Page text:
CHICAGO -- The Reds keep falling just short.
Cincinnati stranded 12 baserunners and fell to 16-26 in one-run games -- which they've lost more of than any team in the majors.
"Seems like we can't get the big hit when we need a clutch hit," manager Dusty Baker said. "Boy, we certainly had plenty of chances."
It was the first professional homer for Campana, who sliced a drive that landed inside the left-field line, bounced off the brick wall in foul territory and rolled past stumbling left fielder Yonder Alonso.
"I let it get through me," Alonso said. "It hit it and it just took off. ... I tried turning around and before you know it the ball is all the way at the fence. I just tried rushing it."
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Baker stuck up for his left fielder, noting the difficulty of playing the corners at Wrigley Field, where he managed for four seasons as skipper of the Cubs.
"That's a tough wall to play," Baker said. "You only have about six inches of foul territory until the wall."
Ramon Hernandez homered for Cincinnati, which has lost three of four since a three-game sweep of the San Francisco Giants. Brandon Phillips and Alonso each had two hits, but the Reds couldn't take full advantage of their six hits and eight walks.
"That's the story of our season so far," Phillips said. "We haven't been coming through. I don't know if our hunger is not there or something."
Reds starter Mike Leake (9-7) allowed three runs and six hits in six innings. He also had an RBI single in Cincinnati's two-run fourth that trimmed Chicago's lead to 3-2.
"They hit some good pitches," Leake said. "They were a little off the plate and they still hit it. ... I was missing some spots early, but then I locked in a little bit."
The Cubs jumped on Leake in the first. Starlin Castro hit a leadoff single and Campana followed with his homer.
Campana, among the fastest players in baseball, zipped around the bases and scored standing up before the Reds could even return the ball to the infield, electrifying the crowd while some fans were still looking for their seats.
Colvin added his fourth homer in the second inning, a drive into the right-field bleachers, his fourth career homer against Leake.
Hernandez struck out to leave the bases loaded in the first, but the Reds rallied with two out in the fourth. With runners on first and second, Leake hit a shallow fly to center. Campana raced in and made a diving attempt, but the ball popped out of his glove when he struck the ground, allowing Alonso to score. Frazier then scored on a wild pitch.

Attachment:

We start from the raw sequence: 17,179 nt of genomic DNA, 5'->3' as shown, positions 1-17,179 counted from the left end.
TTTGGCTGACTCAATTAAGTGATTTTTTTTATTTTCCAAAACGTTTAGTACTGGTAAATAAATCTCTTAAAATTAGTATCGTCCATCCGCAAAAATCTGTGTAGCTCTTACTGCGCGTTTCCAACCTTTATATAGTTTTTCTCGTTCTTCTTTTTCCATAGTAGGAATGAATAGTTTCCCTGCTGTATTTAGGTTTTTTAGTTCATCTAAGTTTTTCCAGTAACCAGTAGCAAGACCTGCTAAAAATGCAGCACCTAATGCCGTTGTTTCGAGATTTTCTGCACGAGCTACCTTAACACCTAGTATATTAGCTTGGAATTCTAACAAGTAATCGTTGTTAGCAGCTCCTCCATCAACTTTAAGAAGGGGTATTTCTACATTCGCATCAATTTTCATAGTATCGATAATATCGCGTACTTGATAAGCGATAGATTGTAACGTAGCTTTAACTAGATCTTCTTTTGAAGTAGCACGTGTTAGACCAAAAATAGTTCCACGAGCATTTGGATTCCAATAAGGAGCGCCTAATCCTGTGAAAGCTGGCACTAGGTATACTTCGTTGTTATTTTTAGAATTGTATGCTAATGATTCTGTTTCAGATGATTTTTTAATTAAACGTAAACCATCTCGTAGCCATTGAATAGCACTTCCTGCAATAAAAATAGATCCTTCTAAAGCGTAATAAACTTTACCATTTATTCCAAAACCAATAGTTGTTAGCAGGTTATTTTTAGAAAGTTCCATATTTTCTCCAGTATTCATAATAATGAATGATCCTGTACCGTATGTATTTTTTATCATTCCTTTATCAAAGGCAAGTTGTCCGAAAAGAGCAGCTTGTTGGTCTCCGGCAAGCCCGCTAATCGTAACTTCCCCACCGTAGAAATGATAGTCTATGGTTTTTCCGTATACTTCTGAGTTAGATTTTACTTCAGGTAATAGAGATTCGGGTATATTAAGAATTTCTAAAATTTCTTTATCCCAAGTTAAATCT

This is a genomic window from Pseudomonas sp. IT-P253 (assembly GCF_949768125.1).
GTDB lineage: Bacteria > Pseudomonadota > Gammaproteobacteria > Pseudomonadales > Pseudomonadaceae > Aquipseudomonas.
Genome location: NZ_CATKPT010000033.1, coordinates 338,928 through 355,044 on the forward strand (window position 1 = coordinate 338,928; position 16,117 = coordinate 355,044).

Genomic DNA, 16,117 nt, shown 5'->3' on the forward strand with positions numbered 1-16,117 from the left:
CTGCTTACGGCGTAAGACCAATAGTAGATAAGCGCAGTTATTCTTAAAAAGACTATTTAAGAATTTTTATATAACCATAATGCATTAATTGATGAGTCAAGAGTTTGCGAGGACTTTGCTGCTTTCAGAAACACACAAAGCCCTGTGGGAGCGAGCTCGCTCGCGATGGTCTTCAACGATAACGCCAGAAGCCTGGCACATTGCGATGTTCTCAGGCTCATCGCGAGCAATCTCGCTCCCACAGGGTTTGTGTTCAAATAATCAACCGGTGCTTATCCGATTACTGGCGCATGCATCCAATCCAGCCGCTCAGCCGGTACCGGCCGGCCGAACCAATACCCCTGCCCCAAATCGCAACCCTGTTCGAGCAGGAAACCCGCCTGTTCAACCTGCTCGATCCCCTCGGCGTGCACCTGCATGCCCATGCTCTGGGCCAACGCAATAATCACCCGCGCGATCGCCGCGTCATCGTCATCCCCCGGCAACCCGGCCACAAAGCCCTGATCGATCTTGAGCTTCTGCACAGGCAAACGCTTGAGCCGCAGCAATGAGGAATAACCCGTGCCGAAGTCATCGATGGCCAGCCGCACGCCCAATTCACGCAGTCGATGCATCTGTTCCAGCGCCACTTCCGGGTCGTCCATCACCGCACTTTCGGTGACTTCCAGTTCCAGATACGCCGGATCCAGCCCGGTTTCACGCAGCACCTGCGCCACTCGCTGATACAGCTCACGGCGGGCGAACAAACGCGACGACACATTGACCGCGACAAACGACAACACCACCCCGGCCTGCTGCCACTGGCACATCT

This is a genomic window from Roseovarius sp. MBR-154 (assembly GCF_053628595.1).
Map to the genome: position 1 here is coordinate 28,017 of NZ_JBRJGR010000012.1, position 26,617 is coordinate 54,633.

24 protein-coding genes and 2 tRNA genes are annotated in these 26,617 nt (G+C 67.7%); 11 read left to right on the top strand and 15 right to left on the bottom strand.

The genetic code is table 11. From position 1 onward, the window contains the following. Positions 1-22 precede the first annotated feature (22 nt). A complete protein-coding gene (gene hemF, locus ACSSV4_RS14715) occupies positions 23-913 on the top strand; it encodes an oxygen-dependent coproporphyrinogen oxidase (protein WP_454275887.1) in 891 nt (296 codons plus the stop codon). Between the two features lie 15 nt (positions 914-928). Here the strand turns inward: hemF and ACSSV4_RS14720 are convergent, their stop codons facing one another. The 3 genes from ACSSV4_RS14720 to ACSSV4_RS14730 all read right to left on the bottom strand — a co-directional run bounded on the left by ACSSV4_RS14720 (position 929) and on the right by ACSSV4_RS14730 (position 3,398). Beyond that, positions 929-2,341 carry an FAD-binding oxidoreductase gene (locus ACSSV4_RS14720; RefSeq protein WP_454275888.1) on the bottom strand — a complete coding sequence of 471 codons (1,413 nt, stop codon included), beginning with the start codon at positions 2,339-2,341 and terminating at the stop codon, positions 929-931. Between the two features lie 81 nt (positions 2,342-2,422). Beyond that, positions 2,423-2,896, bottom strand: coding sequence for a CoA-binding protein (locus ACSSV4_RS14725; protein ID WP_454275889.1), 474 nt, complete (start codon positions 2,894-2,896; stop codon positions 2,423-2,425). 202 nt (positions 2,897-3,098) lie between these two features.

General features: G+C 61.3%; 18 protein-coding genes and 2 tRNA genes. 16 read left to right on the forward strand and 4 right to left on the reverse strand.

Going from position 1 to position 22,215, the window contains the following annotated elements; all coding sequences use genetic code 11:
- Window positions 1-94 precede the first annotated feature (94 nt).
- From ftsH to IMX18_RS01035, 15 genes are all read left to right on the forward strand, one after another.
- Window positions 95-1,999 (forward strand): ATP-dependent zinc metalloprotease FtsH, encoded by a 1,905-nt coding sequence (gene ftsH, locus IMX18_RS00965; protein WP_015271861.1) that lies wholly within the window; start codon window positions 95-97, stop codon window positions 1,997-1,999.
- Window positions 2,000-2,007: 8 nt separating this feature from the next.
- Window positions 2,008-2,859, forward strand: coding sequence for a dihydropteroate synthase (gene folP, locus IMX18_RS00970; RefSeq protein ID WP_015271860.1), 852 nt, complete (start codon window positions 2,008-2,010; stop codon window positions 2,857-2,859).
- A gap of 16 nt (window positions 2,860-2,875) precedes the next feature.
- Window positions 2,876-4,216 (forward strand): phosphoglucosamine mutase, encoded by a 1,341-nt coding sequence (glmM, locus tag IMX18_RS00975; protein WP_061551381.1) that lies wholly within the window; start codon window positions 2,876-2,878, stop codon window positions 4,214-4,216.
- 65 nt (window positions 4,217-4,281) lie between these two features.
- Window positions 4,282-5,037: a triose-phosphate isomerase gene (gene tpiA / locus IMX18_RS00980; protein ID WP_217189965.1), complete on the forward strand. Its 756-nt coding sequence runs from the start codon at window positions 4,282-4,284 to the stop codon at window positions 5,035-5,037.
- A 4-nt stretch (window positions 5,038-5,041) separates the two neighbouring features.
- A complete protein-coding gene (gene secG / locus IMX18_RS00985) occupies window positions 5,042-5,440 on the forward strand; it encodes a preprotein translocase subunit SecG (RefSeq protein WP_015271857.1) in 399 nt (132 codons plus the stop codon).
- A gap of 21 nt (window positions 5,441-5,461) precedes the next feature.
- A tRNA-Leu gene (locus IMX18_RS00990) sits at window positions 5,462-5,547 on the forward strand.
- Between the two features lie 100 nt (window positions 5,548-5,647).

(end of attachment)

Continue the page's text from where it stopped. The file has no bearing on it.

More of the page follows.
Campana got another chance in the seventh and hauled in Phillips' deep drive to center just left of the 400-foot sign.
"He made a great play," Phillips said, who snagged Campana's liner in the fifth. "I got him earlier in the game. I joked with him at second base. I was like 'Thanks for getting me back. I know it's the name of the game.'"
Phillips knows that if the Reds are going to return to the postseason for the second straight year, the clutch hits are going to have to come.
"I want to go back to the playoffs like last year," Phillips said. "It was a beautiful thing.
"Mike pitched his butt off. The pitchers have been doing their job. We just haven't gotten hits in key situations with runners in scoring position."
- Reds OF Chris Heisey was held out of the lineup for the second straight game after injuring his left oblique during batting practice in Houston on Wednesday. He was used as a pinch-runner in the eighth inning. Manager Dusty Baker said Heisey was to be examined by team doctor Timothy Kremchek in Chicago on Friday.
- Baker said SS Zack Cozart reported he was feeling better and was slated to take batting practice before the game. Cozart has been on the disabled list since July 24 with a hyperextended left elbow.
- Johnny Cueto will pitch for the Reds on Saturday against Carlos Zambrano. Cueto (7-4, 1.72 ERA) needs to throw at least 3 1/3 innings to qualify for the league ERA lead, which he held earlier this week before falling shy of the required one inning pitched per team game played. San Francisco's Ryan Vogelsong currently leads the National League with a 2.19 ERA. After starting the season 25-17, the defending NL Central champion Reds are just 29-41.
- Carmen Mauro was the last Cub whose first big league homer was inside the park. He did at St. Louis on Oct. 3, 1948. Mauro hit only one other big league homer.
- Cincinnati's Joey Votto walked twice, but his nine-game hitting streak came to an end.